Eventually, the decision was made to field its brand-new, Boeing 777, on the 15-hour, non-stop flight to Toronto. The luxurious wide-body jet is especially designed for such ultra-long-haul, intercontinental journeys. Its two GE 90-115BL engines – the largest and most powerful ever built – can readily cover the 13,230 kilometers between the two cities non-stop.
|PAL President Ramon S. Ang (center) flanked by (from left) Tourism Undersecretary Daniel Corpuz, Canadian Ambassador Christopher Thornley, Transportation Undersecretary Jose Lotilla and Miaa General Manager Jose Angel Honrado|
The inaugural flight to Toronto was also an opportunity to launch the airline’s make-over. With 42 seats in Mabuhay Class (business) and 328 in Fiesta Class (economy), the configuration is designed to give passengers a taste of what it is to be pampered with PAL’s new signature inflight service.
Forget those old bulky business class seats in the 747s that often don’t work to maximize comfort. The 777s feature plush, well-appointed Recaro seats that recline to a lie-flat angle.
Cuisine is also much improved. Gone are the days when all I really wanted on those long flights to Los Angeles was the lugao. Well known chefs now work to satisfy palates like never before.
The Manila-Toronto run will give the Philippine flag carrier a direct link to Canada’s largest city. It is also the airline’s first gateway on the vital East Coast of North America in 15 years. From Toronto, it is just a skip and a hop to both New York and Chicago, among the more important cities for the Filipino community in North America.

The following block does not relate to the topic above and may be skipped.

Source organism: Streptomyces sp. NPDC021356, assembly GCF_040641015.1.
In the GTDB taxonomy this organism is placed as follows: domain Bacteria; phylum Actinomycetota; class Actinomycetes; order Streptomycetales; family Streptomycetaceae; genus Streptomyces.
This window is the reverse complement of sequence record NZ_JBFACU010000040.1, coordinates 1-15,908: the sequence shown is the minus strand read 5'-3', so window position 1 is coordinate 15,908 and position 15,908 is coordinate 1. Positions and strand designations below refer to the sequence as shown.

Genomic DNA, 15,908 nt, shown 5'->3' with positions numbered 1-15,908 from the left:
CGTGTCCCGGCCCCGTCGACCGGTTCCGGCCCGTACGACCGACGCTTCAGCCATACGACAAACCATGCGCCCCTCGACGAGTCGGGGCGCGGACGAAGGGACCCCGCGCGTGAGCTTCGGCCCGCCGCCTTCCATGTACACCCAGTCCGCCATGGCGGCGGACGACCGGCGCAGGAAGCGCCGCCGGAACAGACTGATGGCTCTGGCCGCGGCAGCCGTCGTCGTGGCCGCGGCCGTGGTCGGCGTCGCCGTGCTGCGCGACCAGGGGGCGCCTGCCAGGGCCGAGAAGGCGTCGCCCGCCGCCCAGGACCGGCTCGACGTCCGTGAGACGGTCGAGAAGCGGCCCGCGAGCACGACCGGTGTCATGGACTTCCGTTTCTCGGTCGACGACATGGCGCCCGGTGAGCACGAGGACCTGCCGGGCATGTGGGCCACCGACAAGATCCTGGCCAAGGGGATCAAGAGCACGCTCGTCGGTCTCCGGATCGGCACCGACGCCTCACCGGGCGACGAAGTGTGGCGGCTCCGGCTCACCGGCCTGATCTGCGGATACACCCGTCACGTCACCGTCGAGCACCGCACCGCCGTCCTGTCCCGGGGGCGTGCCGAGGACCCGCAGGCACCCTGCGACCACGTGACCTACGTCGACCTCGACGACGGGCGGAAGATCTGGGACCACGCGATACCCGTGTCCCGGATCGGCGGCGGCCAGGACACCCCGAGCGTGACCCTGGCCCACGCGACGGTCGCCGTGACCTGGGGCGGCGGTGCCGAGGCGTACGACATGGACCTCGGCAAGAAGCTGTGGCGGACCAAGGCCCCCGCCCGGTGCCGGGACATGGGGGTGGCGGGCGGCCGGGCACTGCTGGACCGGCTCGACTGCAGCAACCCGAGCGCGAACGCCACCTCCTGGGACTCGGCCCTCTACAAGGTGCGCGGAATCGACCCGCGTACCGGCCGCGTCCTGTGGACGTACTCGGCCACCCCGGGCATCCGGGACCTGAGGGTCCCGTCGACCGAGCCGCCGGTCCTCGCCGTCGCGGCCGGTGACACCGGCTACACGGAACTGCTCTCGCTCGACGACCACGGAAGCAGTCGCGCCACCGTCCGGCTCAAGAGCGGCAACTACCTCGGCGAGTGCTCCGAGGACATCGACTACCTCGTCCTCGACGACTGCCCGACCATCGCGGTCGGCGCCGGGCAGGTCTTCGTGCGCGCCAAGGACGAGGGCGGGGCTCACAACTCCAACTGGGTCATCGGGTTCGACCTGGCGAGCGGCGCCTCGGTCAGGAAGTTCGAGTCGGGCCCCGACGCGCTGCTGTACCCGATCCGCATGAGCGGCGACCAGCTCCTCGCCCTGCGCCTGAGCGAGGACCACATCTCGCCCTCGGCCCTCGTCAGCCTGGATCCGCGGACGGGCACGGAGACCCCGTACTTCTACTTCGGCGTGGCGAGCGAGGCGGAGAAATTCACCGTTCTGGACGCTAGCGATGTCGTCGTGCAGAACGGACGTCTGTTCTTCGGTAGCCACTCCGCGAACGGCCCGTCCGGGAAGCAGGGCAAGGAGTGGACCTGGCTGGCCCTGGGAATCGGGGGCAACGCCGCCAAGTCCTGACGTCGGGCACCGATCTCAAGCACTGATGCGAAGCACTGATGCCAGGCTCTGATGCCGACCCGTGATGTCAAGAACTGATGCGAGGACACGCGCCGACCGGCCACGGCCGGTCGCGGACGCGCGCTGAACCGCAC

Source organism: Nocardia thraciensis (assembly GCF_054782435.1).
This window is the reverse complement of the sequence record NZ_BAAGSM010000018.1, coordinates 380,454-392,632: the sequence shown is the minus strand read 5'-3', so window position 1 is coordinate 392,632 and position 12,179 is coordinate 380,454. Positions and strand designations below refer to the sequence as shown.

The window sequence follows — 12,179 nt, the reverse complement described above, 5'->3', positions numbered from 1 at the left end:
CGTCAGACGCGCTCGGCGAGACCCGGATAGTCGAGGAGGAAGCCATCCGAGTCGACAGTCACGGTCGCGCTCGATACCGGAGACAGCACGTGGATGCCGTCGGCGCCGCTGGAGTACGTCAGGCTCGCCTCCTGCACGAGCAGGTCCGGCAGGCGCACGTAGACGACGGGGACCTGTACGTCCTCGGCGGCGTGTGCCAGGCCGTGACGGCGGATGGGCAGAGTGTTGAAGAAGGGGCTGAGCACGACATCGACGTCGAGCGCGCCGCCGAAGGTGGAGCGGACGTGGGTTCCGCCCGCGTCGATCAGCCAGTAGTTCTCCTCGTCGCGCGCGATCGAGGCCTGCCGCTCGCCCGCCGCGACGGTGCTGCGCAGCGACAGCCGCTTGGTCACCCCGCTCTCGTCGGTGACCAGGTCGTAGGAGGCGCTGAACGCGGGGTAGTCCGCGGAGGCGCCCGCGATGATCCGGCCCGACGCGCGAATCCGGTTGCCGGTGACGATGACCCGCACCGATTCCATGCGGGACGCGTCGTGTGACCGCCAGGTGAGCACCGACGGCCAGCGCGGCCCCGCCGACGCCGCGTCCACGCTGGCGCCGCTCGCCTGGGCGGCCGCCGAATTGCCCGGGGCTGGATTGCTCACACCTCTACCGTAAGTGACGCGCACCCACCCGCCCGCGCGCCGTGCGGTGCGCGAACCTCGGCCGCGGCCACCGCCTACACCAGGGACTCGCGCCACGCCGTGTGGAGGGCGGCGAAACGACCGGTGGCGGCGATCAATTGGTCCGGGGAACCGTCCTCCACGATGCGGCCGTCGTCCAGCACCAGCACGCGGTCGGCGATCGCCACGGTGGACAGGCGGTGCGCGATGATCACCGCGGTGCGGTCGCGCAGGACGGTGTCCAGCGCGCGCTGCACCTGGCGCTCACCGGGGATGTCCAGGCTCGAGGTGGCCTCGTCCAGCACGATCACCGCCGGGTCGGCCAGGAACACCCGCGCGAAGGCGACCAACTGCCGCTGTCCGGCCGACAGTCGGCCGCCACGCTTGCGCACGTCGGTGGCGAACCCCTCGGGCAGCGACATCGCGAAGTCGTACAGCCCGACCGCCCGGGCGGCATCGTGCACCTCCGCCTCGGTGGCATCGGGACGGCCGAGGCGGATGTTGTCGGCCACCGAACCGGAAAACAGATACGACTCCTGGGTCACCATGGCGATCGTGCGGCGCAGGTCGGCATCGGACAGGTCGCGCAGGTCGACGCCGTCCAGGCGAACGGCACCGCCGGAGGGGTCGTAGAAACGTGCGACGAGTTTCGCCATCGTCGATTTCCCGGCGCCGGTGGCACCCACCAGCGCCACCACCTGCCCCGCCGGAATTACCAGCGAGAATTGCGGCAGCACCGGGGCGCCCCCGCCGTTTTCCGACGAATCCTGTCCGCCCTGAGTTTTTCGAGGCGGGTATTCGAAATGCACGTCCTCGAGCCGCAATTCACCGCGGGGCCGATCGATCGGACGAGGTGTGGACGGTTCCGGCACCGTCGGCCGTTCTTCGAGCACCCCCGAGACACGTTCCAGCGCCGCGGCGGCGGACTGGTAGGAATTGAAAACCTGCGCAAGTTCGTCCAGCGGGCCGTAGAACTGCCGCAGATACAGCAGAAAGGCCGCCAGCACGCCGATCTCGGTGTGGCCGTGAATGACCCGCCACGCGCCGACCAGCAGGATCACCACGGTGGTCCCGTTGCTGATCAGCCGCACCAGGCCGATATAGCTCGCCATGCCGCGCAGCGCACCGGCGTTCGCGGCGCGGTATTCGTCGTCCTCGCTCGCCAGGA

RSA however emphasized that he was also “always keen to develop new markets and Toronto, with its diverse population, booming economy and status as one of the world’s top financial centers, presents us a major opportunity to do so.”
“There has long been a big clamor from our customers in Toronto and all along Canada’s eastern seaboard, particularly the large Filipino community, for a PAL service to their part of the country,” he added. “We heard them loud and clear, and we’re excited to serve them.”
Indeed, Filipinos represent the third largest Asian Canadian Group. The Indian and Chinese communities rank first and second, respectively in terms of size among Asian Canadian groups.
Some 200,000 Filipinos live in the Greater Toronto area. The second largest concentration is in Vancouver at about 111,000.
Next is Winnipeg with 70,000. When I visited Winnipeg over five years ago, I noticed that there is a Filipino town on the way from the airport with Tagalog names for the streets like Mabuhay among others. I was told Winnipeg was an export garments manufacturing hub and many Filipinos worked in the factories.
Many new Filipino migrants end up in the boom metropolis of Calgary, which benefited from the energy sector. It now hosts about 55,000 Filipinos.
There are about 60,000 Filipinos in Montreal and 50,000 in Edmonton.
When Canadian Prime Minister Stephen Harper visited Manila early this month, he commented that Tagalog is now the fastest growing language in Canada. Harper also said Filipino communities are the fastest growing in Canada, even in the farthest and most remote areas.
Flying to Toronto may prove to be a good business decision. Not only does PAL have a growing Filipino market, it also allows use of its new Boeing 777-300ER aircrafts, pending the upgrade of our status to Category 1. It will also mark the latest product improvements since San Miguel Corporation (SMC) took management control of the flag carrier in April 2012.
With this Toronto inaugural flight, Ramon S. Ang is serving notice that Asia’s oldest airline is now also Asia’s newest… newest fleet… newest reiteration of the world renown Filipino service quality. Hope it works. For now, it sure made Filipino hearts in this city where temperature is six degrees below zero, warm with pride.